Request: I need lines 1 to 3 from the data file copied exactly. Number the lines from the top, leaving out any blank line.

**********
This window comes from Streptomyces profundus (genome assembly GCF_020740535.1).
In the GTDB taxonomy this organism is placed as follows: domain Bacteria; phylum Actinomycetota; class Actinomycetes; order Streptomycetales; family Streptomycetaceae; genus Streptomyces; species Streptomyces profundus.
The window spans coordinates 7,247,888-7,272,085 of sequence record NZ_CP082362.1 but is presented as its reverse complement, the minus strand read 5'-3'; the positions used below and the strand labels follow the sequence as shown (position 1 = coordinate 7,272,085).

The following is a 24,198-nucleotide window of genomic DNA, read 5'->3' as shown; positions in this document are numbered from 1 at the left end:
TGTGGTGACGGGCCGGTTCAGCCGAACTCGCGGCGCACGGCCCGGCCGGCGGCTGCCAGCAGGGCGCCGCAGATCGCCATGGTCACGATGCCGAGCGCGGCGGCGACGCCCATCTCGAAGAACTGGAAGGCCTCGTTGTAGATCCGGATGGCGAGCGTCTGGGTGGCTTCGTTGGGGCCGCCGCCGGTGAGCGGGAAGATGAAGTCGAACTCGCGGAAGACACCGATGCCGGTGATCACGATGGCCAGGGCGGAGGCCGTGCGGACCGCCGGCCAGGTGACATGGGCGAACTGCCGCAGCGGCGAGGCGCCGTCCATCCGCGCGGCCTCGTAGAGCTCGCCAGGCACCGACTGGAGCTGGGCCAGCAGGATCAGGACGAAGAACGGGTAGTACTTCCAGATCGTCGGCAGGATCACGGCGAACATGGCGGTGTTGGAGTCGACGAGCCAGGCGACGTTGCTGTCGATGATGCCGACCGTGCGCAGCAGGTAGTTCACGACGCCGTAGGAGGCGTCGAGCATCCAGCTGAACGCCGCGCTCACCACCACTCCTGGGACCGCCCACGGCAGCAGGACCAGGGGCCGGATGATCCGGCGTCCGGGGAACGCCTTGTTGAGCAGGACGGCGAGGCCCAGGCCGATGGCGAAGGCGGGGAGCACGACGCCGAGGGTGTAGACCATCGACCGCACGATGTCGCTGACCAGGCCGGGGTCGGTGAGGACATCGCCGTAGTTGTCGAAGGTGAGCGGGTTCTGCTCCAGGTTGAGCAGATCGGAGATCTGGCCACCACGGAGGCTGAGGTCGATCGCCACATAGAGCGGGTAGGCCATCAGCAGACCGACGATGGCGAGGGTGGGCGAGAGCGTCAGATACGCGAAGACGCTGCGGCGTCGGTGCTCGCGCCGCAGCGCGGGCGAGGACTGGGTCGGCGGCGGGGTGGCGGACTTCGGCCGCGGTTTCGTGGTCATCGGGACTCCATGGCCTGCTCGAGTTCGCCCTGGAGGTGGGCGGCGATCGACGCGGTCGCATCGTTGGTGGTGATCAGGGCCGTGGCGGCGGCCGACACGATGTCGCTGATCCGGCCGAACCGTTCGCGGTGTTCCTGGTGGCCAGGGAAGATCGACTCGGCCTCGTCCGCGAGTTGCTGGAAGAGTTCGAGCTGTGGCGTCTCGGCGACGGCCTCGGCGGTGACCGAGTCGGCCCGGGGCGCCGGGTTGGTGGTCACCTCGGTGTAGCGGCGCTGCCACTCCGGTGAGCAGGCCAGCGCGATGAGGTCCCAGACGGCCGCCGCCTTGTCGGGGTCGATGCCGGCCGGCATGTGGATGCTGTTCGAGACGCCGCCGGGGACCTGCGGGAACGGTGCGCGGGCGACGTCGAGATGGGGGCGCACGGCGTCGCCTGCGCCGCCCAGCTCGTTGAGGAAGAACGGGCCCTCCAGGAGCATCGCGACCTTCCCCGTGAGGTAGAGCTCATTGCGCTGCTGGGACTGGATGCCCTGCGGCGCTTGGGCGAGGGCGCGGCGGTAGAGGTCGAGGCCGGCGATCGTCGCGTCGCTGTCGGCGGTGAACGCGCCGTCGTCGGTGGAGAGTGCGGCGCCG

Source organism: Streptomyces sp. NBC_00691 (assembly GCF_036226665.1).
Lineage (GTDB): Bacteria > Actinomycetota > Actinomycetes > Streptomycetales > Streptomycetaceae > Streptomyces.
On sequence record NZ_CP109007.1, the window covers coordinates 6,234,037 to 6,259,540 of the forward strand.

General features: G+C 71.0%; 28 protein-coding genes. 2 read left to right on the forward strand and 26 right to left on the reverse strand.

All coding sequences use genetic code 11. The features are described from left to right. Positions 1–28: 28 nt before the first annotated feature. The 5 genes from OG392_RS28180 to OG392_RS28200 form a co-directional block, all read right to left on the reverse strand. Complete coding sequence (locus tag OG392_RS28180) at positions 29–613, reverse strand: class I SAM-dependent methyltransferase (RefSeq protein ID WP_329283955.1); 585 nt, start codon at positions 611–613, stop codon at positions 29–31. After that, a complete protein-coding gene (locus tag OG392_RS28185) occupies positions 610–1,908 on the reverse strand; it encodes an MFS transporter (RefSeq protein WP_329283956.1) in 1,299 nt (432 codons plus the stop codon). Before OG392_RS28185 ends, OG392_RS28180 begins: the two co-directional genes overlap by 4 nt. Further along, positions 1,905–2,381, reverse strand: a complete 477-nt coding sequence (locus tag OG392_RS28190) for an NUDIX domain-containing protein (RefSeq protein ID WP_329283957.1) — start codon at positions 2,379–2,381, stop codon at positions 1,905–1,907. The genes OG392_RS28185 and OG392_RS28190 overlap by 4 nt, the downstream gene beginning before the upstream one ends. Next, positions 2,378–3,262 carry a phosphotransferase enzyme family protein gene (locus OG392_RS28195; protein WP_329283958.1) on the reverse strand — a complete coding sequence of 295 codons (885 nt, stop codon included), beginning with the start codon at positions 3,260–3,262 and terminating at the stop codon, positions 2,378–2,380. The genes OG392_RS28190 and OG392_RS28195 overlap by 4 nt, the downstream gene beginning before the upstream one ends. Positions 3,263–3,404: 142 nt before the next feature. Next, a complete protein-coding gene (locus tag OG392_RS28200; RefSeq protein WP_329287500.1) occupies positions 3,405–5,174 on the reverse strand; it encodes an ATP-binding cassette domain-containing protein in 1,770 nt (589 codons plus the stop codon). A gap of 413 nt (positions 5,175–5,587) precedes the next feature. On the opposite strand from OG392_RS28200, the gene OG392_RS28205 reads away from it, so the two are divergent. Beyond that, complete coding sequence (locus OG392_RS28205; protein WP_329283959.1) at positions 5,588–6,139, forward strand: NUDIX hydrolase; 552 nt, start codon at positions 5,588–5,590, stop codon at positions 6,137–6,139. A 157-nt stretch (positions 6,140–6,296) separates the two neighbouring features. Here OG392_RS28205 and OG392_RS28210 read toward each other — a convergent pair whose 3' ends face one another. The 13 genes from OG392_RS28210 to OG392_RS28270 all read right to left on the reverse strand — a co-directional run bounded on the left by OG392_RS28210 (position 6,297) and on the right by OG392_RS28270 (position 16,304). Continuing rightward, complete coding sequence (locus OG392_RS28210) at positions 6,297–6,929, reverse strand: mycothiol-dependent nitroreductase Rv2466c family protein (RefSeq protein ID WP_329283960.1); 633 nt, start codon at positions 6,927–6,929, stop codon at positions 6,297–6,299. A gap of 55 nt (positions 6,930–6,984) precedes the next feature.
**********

This window comes from Streptomyces profundus (genome assembly GCF_020740535.1).
In the GTDB taxonomy this organism is placed as follows: domain Bacteria; phylum Actinomycetota; class Actinomycetes; order Streptomycetales; family Streptomycetaceae; genus Streptomyces; species Streptomyces profundus.
The window spans coordinates 7,247,888-7,272,085 of sequence record NZ_CP082362.1 but is presented as its reverse complement, the minus strand read 5'-3'; the positions used below and the strand labels follow the sequence as shown (position 1 = coordinate 7,272,085).